- Abraham Lincoln
These references supplement the Knowledge Base Essay, Win-Win / Win-Lose / Lose-Lose Situations.
Additional Explanations of the Underlying Concepts:
Online (Web) Sources
(?) Glaser, Tanya. "Dealing with an Angry Public: The Mutual Gains Approach to Resolving Disputes--Summary." University of Colorado: Conflict Research Consortium, University of Colorado: Conflict Research Consortium, 1998.
Available at: Link
This page offers a summary of the book, Dealing with an Angry Public, by Lawrence Susskind and Patrick Field. Susskind and Field warn that an angry, suspicious public will undermine American competitiveness in the global marketplace, and will undermine confidence in basic social institutions. The authors develop a mutual-gains approach to dealing with the public, which views public relations as a kind of multiparty, multi-issue negotiation, and so follows the basic principles for effective negotiations.
Offline (Print) Sources
(?) Susskind, Lawrence and Patrick Field. Dealing With An Angry Public: The Mutual Gains Approach To Resolving Disputes. New York: Free Press, January 1, 1996.
This practical book by Lawrence Susskind and Patrick Field analyzes scores of both private and public-sector cases, as well as crisis scenarios such as the Alaskan oil spill, the silicone breast implant controversy, and nuclear plant malfunction at Three Mile Island. All of these cases affected large groups of people who were extremely upset with the problems. The authors show how to manage the anger of the public sector and overcome resistance to both public and private initiatives through a mutual gains (integrative) approach, involving face-to-face negotiation. Primary Link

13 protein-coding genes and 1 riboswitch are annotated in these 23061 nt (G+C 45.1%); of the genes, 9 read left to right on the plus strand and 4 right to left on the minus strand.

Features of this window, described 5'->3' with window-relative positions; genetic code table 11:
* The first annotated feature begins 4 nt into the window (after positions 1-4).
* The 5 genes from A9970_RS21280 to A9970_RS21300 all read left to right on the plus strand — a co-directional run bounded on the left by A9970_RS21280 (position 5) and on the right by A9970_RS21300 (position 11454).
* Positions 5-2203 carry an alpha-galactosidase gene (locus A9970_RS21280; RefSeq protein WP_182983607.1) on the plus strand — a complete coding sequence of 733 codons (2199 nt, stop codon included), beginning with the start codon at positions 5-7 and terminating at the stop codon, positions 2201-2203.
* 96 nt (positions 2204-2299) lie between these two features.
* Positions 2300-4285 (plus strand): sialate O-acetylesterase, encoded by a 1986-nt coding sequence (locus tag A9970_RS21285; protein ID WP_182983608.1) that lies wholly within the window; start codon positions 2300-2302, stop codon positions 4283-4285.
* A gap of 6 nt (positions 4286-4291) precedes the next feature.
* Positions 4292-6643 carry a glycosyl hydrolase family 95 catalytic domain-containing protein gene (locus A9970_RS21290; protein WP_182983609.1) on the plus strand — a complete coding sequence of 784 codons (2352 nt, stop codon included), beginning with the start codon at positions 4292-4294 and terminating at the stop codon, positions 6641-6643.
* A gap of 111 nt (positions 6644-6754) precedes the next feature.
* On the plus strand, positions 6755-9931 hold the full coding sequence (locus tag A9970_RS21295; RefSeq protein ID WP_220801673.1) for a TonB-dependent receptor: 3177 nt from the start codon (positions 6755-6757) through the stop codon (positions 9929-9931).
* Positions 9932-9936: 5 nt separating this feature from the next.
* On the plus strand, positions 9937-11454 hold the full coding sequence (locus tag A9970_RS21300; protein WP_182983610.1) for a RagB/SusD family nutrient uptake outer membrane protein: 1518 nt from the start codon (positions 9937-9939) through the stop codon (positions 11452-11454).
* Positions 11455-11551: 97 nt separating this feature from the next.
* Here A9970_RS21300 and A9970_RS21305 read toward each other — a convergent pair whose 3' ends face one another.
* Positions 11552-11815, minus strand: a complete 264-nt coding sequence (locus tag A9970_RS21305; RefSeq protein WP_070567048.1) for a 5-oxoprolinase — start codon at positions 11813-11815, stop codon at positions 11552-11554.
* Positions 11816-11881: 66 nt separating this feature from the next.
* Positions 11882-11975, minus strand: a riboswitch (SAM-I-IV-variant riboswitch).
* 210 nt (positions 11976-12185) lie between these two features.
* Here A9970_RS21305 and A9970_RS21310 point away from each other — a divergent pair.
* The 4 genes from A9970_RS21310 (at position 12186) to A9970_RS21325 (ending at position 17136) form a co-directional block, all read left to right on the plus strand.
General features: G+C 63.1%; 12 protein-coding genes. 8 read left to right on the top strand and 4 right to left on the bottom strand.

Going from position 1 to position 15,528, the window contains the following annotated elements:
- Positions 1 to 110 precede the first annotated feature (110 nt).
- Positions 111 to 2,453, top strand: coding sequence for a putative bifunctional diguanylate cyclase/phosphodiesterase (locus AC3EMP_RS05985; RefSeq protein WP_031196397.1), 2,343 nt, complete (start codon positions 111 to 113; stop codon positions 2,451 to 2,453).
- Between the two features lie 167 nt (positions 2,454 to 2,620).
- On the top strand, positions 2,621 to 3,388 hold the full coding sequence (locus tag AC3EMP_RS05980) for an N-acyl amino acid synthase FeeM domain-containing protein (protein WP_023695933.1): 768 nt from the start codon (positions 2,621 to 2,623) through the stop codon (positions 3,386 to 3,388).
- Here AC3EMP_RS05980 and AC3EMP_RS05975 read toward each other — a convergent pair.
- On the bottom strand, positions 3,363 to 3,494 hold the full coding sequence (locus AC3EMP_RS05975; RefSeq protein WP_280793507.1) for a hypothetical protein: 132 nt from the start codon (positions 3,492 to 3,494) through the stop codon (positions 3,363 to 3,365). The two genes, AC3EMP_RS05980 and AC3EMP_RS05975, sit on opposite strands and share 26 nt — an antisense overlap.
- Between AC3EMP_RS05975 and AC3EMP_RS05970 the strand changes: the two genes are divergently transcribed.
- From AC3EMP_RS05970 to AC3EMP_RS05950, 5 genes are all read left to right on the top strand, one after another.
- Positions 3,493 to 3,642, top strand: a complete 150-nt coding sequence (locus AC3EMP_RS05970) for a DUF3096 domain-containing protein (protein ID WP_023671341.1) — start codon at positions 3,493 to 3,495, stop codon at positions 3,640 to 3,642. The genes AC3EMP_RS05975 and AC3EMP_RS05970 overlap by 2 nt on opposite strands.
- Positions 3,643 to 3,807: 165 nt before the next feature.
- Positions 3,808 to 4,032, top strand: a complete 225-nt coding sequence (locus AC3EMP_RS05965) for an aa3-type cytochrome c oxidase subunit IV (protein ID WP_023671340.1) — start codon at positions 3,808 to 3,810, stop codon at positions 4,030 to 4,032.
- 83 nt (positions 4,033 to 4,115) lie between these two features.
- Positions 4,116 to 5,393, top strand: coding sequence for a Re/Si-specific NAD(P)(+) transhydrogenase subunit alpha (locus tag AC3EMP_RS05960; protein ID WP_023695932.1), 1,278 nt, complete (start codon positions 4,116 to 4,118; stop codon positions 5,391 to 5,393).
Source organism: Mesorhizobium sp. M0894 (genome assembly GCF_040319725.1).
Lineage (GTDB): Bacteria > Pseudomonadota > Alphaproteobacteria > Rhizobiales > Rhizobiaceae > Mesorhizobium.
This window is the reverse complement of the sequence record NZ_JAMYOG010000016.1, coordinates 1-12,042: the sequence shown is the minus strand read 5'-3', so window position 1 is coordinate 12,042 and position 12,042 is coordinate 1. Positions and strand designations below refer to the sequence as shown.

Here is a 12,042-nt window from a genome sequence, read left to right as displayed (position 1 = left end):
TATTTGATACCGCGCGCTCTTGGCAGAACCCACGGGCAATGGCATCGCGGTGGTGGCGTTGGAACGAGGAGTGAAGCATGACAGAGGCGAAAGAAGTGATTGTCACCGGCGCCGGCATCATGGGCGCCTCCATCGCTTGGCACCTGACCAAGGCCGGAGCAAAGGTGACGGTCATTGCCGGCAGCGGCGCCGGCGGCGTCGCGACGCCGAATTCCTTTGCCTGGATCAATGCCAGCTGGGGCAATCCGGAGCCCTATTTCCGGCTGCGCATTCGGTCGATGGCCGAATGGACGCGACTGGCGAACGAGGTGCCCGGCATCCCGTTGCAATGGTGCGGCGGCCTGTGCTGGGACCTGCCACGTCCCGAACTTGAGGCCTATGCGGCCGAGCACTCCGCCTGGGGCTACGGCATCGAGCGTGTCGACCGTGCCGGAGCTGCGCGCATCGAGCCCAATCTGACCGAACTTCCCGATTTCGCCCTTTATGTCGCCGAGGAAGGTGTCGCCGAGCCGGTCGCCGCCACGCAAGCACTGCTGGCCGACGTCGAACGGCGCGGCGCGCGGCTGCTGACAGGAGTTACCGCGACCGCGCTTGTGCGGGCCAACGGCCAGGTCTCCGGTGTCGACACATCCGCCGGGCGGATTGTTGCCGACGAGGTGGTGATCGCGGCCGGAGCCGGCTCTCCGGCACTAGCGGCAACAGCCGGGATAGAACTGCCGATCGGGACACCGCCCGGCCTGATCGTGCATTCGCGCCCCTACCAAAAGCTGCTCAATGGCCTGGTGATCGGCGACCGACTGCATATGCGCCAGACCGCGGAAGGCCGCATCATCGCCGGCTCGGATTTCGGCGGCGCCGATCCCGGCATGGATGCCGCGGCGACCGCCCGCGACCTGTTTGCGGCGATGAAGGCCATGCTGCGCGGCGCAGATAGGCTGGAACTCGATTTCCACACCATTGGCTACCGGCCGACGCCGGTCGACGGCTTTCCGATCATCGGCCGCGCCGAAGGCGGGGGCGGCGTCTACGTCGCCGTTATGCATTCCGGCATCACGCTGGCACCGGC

(K) Burgess, Heidi and Guy M. Burgess. "Definition of Win-win, Win-lose, All-lose ." In Encyclopedia of Conflict Resolution. ABC-Clio, November 1997. Pages: 306-307.
This section of the Encyclopedia of Conflict Resolution offers a discussion of the distinctions between win-win, win-lose, and all lose scenarios.
(K) Fisher, Roger, William L. Ury and Bruce Patton. "Invent Options for Mutual Gain." In Getting to Yes: Negotiating Agreement Without Giving In, 2nd Edition . Boston: Houghton Mifflin Co., April 1992. Pages: 58-83.
One of the key principles of Getting to Yes is that parties work together to create settlement options that satisfy both parties -- to create win-win options. Chapter Four, "Invent Options for Mutual Gain," outlines how parties may go about developing win-win solutions to their dispute. Primary Link
Audiovisual Materials on this Topic:
Online (Web) Sources
(K) "Consensus Rule Processes." ,
Available at: http://www.colorado.edu/conflict/peace/treatment/consenpr.htm
This article discusses the pros and cons of the consensus rule process. It explains that by using this process all parties must come to a common agreement. Unless parties have irreconcilable differences the parties generally express greater satisfaction with the outcome, however this process usually takes longer than a simple majority rule vote.